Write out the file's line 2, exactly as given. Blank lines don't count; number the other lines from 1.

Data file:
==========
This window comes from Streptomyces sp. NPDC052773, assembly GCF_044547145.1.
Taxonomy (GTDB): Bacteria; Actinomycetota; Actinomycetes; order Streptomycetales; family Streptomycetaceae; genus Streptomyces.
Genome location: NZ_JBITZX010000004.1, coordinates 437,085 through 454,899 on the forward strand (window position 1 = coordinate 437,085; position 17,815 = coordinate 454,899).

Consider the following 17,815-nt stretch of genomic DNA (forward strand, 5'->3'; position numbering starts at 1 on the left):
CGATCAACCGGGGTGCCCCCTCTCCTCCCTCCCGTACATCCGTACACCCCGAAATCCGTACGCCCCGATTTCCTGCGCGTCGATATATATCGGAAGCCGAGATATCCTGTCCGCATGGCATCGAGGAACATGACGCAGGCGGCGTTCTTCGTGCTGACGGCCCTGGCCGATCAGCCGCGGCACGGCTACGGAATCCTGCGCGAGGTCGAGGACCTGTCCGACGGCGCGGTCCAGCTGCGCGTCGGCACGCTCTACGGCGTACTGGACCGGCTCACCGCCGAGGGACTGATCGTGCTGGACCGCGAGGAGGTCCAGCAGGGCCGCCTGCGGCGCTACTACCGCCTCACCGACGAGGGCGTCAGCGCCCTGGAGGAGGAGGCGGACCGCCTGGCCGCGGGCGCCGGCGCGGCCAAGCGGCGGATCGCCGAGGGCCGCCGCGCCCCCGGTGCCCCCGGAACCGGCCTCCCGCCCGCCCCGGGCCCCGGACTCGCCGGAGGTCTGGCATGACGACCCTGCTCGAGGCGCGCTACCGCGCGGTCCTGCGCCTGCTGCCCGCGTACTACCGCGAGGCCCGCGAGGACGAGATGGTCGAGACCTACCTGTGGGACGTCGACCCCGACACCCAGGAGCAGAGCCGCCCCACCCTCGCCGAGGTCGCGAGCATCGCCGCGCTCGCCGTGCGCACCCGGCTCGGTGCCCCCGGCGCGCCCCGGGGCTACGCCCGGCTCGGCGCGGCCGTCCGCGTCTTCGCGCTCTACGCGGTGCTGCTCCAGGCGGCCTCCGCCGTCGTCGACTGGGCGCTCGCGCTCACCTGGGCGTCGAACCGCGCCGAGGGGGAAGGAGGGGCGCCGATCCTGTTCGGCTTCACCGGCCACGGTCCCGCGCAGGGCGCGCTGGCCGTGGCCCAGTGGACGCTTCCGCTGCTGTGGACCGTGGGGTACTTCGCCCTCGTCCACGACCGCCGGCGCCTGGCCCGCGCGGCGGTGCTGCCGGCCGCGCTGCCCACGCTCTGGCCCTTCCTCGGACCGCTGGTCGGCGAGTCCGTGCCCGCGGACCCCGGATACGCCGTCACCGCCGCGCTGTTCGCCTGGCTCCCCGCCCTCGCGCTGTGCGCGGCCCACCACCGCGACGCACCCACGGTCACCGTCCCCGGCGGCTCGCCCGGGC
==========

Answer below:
Taxonomy (GTDB): Bacteria; Actinomycetota; Actinomycetes; order Streptomycetales; family Streptomycetaceae; genus Streptomyces.